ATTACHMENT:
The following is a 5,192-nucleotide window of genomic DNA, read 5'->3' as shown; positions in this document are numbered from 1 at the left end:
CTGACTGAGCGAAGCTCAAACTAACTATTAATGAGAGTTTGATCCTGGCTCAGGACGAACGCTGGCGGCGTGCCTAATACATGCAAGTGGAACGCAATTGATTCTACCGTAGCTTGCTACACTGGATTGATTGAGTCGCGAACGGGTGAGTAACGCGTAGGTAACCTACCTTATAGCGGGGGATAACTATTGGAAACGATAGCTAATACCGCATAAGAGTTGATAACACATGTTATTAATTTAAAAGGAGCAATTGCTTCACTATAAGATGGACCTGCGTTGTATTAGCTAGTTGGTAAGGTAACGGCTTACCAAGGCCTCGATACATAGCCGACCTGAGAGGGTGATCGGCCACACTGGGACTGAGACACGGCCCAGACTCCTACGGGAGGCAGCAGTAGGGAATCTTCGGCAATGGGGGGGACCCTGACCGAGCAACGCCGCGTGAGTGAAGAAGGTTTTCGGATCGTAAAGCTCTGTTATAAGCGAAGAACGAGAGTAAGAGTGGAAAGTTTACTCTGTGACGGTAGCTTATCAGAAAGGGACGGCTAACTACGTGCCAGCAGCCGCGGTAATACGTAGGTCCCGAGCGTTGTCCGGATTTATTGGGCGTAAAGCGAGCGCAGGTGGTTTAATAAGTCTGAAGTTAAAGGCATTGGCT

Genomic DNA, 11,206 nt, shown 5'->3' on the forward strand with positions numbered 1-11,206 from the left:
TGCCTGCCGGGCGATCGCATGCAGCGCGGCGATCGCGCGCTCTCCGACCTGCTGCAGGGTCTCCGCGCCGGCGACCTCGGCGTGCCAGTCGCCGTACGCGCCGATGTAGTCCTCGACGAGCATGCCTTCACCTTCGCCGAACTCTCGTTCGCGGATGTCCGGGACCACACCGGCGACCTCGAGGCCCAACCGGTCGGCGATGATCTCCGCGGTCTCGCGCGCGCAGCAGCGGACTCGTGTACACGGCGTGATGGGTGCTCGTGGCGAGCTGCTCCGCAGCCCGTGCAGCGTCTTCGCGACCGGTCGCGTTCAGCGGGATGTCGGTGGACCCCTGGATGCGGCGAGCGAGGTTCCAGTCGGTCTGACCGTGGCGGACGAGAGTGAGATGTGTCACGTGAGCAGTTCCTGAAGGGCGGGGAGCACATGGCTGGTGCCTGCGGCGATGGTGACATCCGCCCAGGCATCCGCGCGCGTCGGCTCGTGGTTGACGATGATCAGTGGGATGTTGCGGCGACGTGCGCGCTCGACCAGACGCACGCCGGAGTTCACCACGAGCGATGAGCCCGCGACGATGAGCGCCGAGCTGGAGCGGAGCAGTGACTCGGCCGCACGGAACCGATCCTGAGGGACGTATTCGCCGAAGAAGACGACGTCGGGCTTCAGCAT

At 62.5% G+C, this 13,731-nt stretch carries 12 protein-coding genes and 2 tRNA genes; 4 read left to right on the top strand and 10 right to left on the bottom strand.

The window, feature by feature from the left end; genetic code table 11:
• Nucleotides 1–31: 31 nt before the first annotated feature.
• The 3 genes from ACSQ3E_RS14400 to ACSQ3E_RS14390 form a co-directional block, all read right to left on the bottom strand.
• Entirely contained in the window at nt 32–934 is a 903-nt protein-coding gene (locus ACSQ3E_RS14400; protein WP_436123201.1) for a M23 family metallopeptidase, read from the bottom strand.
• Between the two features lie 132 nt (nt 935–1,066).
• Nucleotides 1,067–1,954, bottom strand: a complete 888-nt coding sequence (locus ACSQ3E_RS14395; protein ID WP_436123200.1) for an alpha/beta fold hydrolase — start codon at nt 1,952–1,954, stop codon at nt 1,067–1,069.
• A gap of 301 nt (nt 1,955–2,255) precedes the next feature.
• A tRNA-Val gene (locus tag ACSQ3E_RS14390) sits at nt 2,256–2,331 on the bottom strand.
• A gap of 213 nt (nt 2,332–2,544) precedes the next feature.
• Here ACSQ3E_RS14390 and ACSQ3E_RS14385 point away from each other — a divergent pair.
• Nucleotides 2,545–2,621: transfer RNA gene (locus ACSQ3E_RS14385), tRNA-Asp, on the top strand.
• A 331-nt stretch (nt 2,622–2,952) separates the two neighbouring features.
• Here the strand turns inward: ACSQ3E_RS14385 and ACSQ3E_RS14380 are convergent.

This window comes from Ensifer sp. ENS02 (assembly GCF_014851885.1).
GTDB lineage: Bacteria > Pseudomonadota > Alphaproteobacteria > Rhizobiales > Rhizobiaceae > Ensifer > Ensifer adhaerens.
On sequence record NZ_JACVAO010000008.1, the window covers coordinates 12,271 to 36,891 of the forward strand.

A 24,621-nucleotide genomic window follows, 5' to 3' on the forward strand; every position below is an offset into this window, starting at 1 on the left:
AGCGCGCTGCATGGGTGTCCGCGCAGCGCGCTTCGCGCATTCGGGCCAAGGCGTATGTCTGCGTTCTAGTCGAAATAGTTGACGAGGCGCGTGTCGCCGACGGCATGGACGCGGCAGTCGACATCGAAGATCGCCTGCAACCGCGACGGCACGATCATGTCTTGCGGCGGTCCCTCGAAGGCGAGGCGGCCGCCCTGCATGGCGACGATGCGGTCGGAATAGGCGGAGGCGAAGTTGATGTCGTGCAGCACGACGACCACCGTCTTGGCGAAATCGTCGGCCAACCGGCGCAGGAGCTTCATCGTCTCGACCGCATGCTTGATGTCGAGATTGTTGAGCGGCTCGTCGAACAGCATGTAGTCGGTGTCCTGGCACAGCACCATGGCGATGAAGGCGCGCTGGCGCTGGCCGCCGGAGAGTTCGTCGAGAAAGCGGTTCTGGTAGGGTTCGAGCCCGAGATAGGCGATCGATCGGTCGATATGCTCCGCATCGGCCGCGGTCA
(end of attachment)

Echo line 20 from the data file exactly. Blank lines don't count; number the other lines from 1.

GTDB lineage: Bacteria > Pseudomonadota > Alphaproteobacteria > Rhizobiales > Rhizobiaceae > Ensifer > Ensifer adhaerens.